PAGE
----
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Column: Collins significant, but not true pioneer
Question of the Day
While the praise for Collins was generally universal, a sign of how much the country has moved in the right direction on issues of sexuality, there are still plenty of reasons to be skeptical of just how much the macho world of pro sports will be accepting of a gay teammate.
One doesn’t have to spend long hanging out in a baseball clubhouse or a football or basketball locker room to hear gay slurs casually thrown around. A player who gives up a home run, or fails to make a tackle, or gets dunked on, is often referred to as “gay” _ meant to describe weakness, someone who isn’t as good as the next guy.
Despite the efforts of athletes like NFL players Chris Kluwe and Brendon Ayanbadejo, who have spoken passionately in support of gay marriage, the guess is more players feel like San Francisco 49ers cornerback Chris Culliver and Miami Dolphins receiver Mike Wallace.
Culliver stirred debate before the Super Bowl when he proclaimed that none of his teammates was gay and he wouldn’t want to play with a homosexual. Wallace tweeted after the Collins announcement that he didn’t understand how someone could be gay _ “All these beautiful women in the world and guys wanna mess with other guys SMH (shaking my head).”
Wallace had to backtrack from, delete and eventually apologize for two tweets; Culliver also apologized and underwent sensitivity training. Nevertheless, Ayanbadejo estimates that at least half the NFL players feel the same way.
I got an idea of how a locker room works a few years ago while working on a story about this very subject: whether pro sports was ready to accept an active player coming out as gay. Now-retired pitcher John Smoltz made it clear he was opposed to homosexuality on religious grounds, even asking derisively, “What’s next? Marrying an animal?”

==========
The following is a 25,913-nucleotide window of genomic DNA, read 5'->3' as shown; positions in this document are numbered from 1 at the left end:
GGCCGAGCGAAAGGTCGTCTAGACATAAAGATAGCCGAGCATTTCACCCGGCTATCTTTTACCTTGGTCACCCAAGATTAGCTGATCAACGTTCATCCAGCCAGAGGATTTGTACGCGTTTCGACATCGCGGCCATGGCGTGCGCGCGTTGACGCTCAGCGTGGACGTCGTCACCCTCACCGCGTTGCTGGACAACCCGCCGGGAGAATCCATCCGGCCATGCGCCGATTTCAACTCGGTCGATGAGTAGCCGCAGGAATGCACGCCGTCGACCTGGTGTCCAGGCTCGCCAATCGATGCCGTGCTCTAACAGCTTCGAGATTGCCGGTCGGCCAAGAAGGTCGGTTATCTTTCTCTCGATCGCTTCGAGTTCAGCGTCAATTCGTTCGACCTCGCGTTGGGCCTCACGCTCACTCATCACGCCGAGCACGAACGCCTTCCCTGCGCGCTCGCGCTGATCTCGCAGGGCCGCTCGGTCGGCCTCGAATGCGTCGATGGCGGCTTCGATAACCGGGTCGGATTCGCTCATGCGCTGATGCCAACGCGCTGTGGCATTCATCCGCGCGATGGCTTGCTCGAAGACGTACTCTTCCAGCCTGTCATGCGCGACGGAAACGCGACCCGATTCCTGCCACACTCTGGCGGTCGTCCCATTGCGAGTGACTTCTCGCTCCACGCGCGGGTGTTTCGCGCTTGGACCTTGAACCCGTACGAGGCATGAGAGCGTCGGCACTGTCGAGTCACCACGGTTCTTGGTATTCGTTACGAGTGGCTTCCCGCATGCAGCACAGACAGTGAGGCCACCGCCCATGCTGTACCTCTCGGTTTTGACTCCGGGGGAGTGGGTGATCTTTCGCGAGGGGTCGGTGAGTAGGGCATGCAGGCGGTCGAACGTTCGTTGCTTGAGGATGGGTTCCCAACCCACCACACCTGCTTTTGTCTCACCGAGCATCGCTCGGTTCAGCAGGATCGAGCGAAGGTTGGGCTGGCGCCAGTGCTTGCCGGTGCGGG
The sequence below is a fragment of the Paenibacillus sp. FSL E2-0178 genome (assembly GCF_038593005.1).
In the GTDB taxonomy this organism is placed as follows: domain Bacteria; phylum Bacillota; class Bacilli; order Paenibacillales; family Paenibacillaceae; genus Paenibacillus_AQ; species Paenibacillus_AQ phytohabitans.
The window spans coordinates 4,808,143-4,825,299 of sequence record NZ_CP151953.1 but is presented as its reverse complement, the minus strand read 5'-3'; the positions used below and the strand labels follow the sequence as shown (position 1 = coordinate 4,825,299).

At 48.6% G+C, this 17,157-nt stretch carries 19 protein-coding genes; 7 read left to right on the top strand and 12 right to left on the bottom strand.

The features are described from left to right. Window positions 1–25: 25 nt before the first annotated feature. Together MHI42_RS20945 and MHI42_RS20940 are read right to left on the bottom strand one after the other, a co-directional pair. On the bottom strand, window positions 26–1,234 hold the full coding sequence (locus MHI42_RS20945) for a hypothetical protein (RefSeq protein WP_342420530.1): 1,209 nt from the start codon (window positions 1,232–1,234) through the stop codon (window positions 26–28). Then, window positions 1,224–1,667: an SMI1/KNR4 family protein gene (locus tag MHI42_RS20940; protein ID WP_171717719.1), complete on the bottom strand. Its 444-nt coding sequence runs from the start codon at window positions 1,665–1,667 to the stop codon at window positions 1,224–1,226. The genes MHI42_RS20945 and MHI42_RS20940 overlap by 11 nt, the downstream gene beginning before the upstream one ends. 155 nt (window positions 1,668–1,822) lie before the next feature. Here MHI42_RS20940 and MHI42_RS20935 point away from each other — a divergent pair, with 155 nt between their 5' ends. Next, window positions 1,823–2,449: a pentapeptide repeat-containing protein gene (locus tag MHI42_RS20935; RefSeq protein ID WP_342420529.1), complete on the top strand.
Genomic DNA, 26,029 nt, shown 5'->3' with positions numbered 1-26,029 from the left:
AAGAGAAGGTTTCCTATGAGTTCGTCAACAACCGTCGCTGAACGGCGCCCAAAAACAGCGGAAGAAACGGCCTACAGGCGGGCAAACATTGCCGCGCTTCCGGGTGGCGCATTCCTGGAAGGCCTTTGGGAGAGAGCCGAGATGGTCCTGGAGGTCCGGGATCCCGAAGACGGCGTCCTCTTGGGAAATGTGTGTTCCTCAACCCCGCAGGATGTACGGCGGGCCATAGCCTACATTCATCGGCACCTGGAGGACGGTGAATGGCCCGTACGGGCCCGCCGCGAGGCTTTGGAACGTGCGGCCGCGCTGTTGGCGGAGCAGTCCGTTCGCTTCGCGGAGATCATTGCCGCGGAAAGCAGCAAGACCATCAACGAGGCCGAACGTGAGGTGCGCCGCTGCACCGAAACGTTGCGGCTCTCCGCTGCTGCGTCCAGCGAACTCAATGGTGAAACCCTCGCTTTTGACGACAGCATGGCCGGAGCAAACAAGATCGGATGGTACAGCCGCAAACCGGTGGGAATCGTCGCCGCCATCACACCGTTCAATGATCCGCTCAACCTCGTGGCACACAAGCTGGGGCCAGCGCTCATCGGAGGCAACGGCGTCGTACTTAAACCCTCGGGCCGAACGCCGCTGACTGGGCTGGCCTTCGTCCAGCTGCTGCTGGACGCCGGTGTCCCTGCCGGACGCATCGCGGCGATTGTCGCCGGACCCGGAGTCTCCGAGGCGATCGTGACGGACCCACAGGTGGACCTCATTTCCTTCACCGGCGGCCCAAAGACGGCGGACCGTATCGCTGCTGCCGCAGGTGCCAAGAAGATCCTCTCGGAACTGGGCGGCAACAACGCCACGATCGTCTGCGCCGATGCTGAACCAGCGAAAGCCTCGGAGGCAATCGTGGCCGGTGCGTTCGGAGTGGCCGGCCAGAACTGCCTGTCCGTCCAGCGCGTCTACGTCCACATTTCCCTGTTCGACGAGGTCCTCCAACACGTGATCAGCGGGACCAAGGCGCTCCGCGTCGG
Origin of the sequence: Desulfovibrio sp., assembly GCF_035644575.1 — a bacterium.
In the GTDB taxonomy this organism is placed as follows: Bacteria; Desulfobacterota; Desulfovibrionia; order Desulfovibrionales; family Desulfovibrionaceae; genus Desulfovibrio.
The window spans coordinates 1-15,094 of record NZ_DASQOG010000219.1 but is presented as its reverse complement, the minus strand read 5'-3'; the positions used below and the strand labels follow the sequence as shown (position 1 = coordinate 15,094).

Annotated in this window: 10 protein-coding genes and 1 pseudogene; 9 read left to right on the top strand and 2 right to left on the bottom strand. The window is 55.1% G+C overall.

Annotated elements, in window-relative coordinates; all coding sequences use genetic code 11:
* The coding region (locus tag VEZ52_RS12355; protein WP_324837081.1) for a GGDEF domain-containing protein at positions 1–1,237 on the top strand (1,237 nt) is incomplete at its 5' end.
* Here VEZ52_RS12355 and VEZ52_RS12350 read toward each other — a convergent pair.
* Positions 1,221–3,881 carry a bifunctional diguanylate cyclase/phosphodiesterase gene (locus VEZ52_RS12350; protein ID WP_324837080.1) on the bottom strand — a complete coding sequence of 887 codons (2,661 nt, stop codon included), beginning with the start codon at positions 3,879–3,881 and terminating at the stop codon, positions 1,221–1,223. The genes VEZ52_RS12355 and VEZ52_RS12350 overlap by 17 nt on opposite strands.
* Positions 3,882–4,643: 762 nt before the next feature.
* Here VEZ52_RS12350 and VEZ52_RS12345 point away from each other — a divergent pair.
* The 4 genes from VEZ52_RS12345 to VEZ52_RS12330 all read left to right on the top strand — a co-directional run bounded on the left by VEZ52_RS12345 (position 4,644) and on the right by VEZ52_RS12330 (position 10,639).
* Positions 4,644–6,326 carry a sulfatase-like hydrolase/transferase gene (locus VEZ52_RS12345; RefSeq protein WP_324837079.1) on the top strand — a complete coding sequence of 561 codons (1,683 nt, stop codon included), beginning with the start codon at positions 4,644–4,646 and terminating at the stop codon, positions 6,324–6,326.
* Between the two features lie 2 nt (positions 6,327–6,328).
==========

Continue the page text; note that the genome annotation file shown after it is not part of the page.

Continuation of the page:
Eddie Perez, then a catcher and now a Braves coach, said he would be uncomfortable showering and changing clothes in front of someone he knew was gay.
All of these point to what Collins or any gay athlete must overcome.
The machismo. The lack of understanding. The religious beliefs. The wariness of being in an intimate setting (though a locker room might be the least sexual place on the planet).
A highly respected player and teammate, Collins has helped chip away at some of those barriers. But if he doesn’t play next season _ or even if he does _ he’s just the next rung on the ladder, right above former NBA center John Amaechi, who revealed he was gay after his career was over.
More likely, Collins will be remembered as the guy whose courage helped persuade someone with more impact to come out, someone who can help us move even closer to the kind of world that Louganis would like to see.
“Our sexuality does not define us,” the Olympic champion said. “It is just a part of us, like being left-handed or 5-foot-9.”
We’re getting closer, but Collins isn’t the guy to get us there.
Hopefully, the next person will be.
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